Dealing With Information Overload When Investing

By: ispeculatornew
Date posted: 02.22.2012 (5:00 am) | Write a Comment  (0 Comments)

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It’s a rather common feeling these days isn’t it? I generally feel like I have a fairly good grasp of most stocks that I follow but even that isn’t always true.

Think about how things were in previous generations:

Someone thinking about buying a stock might have bought a newspaper, looked at a few columns or an article about that company and tried to figure out how good of an investment it is. That research would probably have taken a few minutes…then what?

Researching A Stock In 1960

-Reading newspaper to get stock quotes and economic analysis

Researching A Stock In 2012

These days, that process can lead you down a very exhausting road:

-Looking at charts getting technical indicators such as trend analysis
-Going to read the company’s financial reports
-Listening to earnings calls as well as Q&A with analysts
-Going through Wall Street and other research which is often available on the web
-Going through media such as the Wall Street Journal and The Globe and Mail
-Going through Blogs analysis (this one alone could take many days)
-Looking at social media talk about the stock (Twitter, etc)
-Doing a similar analysis for the sector and for both clients and suppliers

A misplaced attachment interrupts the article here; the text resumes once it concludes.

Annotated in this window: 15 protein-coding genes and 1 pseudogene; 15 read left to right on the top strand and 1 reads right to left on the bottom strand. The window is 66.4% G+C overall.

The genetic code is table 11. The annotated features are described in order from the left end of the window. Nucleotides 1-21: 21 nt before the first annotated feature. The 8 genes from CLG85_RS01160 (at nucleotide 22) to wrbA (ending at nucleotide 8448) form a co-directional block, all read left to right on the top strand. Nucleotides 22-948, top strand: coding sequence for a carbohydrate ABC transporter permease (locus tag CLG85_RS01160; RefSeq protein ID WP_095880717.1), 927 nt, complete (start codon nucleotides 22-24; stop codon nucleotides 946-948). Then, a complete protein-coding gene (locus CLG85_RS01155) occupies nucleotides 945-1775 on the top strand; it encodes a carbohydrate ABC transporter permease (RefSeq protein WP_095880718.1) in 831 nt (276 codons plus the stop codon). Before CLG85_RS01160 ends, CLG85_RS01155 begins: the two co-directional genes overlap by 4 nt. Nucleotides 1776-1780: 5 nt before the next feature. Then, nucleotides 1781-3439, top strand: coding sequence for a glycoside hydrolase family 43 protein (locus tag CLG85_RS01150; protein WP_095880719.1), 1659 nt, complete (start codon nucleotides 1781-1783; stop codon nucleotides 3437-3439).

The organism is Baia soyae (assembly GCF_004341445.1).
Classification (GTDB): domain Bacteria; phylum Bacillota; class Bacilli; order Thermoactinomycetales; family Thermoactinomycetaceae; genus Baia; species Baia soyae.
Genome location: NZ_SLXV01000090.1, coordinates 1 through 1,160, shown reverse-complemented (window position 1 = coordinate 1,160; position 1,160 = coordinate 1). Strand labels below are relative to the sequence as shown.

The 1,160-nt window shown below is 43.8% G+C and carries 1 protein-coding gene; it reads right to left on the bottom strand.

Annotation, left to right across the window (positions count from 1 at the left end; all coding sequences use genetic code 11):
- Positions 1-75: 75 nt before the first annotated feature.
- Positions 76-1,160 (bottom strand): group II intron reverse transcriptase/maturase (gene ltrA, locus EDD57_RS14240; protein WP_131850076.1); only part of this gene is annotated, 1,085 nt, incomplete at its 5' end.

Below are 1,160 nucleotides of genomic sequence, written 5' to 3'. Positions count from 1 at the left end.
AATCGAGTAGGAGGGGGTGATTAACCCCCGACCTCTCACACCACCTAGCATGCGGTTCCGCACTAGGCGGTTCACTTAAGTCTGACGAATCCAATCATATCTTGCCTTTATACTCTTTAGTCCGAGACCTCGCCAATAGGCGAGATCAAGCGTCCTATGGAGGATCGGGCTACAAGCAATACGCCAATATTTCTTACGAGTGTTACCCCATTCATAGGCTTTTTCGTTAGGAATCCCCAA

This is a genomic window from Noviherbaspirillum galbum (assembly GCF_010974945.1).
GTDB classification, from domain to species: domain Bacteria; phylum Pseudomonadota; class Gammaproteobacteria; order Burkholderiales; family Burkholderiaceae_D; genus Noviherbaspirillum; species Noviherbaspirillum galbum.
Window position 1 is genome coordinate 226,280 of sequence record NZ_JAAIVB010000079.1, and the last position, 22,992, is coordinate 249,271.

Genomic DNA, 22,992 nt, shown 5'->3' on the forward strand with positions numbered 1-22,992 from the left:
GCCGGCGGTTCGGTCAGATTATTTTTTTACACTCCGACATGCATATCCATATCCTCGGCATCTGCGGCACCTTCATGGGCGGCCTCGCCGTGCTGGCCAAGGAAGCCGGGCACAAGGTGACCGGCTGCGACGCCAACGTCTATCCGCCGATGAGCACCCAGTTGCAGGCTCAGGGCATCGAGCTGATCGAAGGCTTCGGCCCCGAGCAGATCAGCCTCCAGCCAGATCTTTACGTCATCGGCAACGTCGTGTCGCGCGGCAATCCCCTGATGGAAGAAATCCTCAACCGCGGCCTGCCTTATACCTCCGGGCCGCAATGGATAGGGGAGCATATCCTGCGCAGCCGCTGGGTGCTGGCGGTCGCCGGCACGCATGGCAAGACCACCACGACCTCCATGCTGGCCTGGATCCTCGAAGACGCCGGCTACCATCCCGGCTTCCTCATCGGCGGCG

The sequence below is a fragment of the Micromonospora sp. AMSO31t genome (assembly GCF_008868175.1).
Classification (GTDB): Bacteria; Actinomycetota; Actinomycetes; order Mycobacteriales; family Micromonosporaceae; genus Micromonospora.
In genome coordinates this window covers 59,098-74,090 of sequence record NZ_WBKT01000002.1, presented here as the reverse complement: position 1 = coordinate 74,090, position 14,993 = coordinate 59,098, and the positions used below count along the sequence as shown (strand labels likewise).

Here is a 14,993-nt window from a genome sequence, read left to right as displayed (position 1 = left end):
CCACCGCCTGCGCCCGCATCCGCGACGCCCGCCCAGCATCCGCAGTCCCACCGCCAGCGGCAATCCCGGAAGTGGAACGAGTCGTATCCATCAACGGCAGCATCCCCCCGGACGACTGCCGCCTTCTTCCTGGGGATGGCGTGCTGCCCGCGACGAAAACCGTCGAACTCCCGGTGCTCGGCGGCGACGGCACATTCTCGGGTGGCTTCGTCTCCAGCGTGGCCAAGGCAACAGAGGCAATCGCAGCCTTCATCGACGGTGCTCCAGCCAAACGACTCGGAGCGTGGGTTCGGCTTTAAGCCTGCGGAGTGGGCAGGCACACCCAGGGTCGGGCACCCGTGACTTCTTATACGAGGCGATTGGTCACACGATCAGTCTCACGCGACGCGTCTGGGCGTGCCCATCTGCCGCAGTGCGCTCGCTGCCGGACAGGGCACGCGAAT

There Is No Way To “Complete” Your Analysis

At what point would you consider that you’ve gone through all of the information? It just seems to me like you can never reach that point. At that point, the game becomes as much about being able to judge:

-what information has most value
-how to go through it quickly but efficiently
-how to either come to a conclusion or move on to a new stock if it non conclusive

Personally the RSS Reader Is My “Filter”

I personally have many of my top information sources setup in my RSS reader and every day I go through them very quickly marking those that I want to read further. How? I guess to some extent I must rely on the title and images to seem accurate as I probably spend a few seconds at most to make that determination.

How do you deal with information overload when investing?

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